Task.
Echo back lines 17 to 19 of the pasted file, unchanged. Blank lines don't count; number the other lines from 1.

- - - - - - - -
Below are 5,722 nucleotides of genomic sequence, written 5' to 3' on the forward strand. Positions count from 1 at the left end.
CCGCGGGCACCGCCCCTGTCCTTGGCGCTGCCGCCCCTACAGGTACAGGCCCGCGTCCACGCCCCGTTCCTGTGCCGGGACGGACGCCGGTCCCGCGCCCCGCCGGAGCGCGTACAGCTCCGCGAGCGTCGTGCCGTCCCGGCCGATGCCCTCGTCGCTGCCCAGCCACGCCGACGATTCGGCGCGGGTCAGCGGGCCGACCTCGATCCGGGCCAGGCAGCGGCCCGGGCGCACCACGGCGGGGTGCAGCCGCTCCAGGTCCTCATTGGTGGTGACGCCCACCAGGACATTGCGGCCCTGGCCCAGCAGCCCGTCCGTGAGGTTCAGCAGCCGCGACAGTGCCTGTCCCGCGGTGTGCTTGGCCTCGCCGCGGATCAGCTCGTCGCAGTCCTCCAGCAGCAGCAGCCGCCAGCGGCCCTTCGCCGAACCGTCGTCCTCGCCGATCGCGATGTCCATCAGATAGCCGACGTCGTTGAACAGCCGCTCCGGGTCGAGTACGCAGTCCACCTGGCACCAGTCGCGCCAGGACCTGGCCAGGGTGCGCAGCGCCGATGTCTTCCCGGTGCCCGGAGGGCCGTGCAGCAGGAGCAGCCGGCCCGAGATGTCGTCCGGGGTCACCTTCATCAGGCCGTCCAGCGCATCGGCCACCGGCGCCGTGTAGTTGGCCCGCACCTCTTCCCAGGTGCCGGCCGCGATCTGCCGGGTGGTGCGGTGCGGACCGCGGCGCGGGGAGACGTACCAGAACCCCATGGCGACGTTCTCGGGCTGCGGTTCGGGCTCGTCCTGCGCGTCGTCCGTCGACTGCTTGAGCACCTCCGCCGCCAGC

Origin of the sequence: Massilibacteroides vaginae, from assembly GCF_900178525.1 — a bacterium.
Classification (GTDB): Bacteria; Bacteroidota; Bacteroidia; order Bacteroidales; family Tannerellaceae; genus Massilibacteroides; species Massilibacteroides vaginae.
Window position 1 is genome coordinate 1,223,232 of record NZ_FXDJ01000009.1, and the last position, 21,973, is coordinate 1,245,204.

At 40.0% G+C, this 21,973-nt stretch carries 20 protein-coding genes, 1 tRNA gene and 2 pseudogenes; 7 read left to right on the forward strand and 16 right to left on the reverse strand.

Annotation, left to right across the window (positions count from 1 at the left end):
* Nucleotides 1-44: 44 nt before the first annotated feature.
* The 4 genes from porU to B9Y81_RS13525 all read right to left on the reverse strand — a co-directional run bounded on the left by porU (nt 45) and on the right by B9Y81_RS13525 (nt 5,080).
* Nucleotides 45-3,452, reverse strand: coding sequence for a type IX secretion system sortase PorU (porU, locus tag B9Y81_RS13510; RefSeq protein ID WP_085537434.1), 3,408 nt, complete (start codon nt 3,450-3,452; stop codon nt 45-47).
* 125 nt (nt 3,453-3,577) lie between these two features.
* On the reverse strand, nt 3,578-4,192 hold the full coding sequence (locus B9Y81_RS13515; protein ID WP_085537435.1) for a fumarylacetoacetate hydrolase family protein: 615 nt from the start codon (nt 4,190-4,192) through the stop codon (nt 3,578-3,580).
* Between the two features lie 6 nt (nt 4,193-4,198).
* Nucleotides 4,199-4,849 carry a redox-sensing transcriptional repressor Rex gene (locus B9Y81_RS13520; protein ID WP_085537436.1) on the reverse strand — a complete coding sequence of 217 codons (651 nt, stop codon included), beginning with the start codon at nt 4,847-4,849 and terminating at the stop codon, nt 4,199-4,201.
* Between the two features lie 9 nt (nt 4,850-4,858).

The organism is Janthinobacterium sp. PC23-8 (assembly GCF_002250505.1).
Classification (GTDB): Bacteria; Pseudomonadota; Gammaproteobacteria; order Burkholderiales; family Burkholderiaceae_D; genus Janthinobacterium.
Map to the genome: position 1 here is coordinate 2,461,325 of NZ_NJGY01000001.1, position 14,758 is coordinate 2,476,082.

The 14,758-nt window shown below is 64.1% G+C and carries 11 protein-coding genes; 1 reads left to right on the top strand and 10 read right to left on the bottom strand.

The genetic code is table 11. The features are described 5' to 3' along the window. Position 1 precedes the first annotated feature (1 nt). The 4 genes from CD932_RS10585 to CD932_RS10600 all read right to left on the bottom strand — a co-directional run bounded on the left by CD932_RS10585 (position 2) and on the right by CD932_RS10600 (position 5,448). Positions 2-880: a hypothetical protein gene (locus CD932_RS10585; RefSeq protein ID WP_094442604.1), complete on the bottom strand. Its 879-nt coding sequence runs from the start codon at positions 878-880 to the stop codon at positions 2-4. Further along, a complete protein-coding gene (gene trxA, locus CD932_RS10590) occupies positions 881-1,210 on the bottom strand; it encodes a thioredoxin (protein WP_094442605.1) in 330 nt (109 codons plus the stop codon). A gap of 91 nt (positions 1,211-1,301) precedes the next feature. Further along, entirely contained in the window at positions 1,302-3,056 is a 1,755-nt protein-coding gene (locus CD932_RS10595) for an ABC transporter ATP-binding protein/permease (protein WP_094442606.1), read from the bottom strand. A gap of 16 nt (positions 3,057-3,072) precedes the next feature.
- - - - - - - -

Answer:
Classification (GTDB): Bacteria; Pseudomonadota; Gammaproteobacteria; order Burkholderiales; family Burkholderiaceae_D; genus Janthinobacterium.
Map to the genome: position 1 here is coordinate 2,461,325 of NZ_NJGY01000001.1, position 14,758 is coordinate 2,476,082.

The 14,758-nt window shown below is 64.1% G+C and carries 11 protein-coding genes; 1 reads left to right on the top strand and 10 read right to left on the bottom strand.